My Jewish identity
If the statistics are right, the Jews constitute but one percent of the human race. It suggests a nebulous dim puff of star dust lost in the blaze of the Milky Way. Properly the Jew ought hardly to be heard of, but he is heard of, has always been heard of. He is as prominent on the planet as any other people, and his commercial importance is extravagantly out of proportion to the smallness of his bulk. His contributions to the world’s list of great names in literature, science, art, music, finance, medicine, and abstruse learning are also away out of proportion to the weakness of his numbers. He has made a marvelous fight in the world, in all the ages; and has done it with his hands tied behind him. He could be vain of himself, and be excused for it. The Egyptian, the Babylonian, and the Persian rose, filled the planet with sound and splendor, then faded to dream-stuff and passed away; the Greek and the Roman followed, and made a vast noise, and they are gone; other peoples have sprung up and held their torch high for a time, but it burned out, and they sit in twilight now, or have vanished. The Jew saw them all, beat them all, and is now what he always was, exhibiting no decadence, no infirmities of age, no weakening of his parts, no slowing of his energies, no dulling of his alert and aggressive mind. All things are mortal but the Jew; all other forces pass, but he remains. What is the secret of his immortality?” Mark Twain
Mark Twain ends without an answer to a question that history begs. However, the Torah makes sure to give us the answer. The Possuk tells us in this weeks Parsha that “These are the names of the children of Israel who came to Egypt with Yaakov, each man and his household came” (Shmos 1:1) The commentaries explain the need for the second half of this Possuk, is to underscore the source of Bnei Yisroel’s ability to persevere through the dark days of Golus Mitzrayim. It is the integrity of the Jewish household that is the greatest single strength in the survival of the Jewish people. This integrity says the Medrash was maintained by Bnei Yisroel not changing their names, language and attire.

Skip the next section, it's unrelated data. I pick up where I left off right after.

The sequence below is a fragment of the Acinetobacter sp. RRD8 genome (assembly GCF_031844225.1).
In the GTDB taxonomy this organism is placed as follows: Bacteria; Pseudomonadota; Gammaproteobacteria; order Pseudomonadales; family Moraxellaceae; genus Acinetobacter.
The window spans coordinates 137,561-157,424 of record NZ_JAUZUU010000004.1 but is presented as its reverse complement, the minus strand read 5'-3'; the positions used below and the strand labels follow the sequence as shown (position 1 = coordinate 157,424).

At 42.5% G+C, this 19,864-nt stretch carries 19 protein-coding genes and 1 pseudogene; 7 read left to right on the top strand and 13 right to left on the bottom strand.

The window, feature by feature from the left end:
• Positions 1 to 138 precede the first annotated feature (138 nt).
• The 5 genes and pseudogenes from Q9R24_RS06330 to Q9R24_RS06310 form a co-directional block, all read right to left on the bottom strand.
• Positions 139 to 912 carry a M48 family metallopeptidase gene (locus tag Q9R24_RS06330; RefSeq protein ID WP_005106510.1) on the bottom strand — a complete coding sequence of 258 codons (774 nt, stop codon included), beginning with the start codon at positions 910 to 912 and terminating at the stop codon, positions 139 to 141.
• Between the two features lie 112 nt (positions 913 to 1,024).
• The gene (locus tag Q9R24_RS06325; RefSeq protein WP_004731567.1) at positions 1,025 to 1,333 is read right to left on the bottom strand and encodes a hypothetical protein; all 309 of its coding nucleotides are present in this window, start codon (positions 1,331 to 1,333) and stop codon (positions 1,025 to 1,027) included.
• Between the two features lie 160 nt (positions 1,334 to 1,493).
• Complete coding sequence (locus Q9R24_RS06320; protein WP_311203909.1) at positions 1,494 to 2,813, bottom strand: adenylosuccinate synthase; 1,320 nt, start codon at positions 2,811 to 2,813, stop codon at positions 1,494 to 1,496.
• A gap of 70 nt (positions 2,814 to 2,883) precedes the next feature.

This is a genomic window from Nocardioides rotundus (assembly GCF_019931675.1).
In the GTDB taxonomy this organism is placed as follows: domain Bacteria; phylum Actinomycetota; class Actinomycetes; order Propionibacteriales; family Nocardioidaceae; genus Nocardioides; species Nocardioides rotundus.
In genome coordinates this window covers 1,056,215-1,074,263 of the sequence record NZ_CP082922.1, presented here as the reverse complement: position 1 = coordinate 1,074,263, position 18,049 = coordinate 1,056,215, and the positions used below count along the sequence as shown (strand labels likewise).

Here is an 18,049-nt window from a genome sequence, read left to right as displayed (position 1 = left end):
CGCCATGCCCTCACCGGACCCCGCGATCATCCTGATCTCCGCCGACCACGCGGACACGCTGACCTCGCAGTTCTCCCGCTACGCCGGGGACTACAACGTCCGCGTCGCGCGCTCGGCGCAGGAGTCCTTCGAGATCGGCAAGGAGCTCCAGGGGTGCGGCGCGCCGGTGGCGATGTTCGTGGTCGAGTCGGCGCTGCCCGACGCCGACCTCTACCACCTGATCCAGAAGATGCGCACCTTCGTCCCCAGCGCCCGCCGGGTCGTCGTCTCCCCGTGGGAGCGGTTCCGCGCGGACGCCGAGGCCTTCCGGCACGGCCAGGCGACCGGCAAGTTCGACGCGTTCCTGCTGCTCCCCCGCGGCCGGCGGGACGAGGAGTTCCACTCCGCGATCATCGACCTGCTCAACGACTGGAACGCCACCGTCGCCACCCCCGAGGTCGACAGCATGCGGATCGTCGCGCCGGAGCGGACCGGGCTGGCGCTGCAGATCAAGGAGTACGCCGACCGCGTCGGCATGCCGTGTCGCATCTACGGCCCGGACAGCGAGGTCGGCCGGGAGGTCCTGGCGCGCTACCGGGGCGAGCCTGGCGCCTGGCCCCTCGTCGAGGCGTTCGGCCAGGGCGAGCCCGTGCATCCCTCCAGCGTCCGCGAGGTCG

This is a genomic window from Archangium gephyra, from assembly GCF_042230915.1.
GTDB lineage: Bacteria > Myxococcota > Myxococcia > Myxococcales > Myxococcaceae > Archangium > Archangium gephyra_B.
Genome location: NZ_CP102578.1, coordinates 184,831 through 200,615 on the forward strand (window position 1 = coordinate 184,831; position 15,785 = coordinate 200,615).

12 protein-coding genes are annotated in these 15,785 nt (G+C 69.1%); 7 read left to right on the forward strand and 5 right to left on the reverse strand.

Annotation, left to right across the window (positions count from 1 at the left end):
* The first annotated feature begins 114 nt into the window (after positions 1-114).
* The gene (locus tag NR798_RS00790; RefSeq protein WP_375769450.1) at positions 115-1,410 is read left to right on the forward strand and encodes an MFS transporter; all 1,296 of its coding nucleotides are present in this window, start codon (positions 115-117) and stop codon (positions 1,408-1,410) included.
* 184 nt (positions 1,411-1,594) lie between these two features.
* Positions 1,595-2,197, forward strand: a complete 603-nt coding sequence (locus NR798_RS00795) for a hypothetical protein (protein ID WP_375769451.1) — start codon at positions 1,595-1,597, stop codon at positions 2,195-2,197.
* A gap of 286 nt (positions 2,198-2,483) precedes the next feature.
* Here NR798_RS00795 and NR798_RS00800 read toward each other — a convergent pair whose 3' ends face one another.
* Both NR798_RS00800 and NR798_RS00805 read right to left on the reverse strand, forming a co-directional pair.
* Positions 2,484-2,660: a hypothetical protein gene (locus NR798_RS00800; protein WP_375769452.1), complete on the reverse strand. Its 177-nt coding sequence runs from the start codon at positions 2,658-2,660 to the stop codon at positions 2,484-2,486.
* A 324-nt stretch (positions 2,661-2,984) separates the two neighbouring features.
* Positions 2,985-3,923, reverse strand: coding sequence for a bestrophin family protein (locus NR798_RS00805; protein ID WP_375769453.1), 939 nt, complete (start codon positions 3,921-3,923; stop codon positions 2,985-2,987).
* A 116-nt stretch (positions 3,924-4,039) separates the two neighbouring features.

This message is an eternal one, it is what got Bnei Yisroel through Golus Bavel as well as what will get them through Golus Edom. This message needs to be transmitted to our children – if we want to be part of the continued survival of the Jewish people we need to be vigilant in not losing our identity as Jews and vigilant in making sure our children internalize this message.
While not changing one’s names, language or attire are all external attributes and one may question and ask what difference does it make if I wear baggy pants or if I use inappropriate language? the reality is – it does make a significant difference. The Messilas Yeshorim (The RAMCHAL) tells us how the external influences the internal. This idea can be used both from a negative perspective as well from positive one. As an example perhaps is addressing one’s child with their Hebrew name. It speaks volumes about who he is. In a world where the majority of individuals are seeking an identity let us do all we can to help our children with theirs.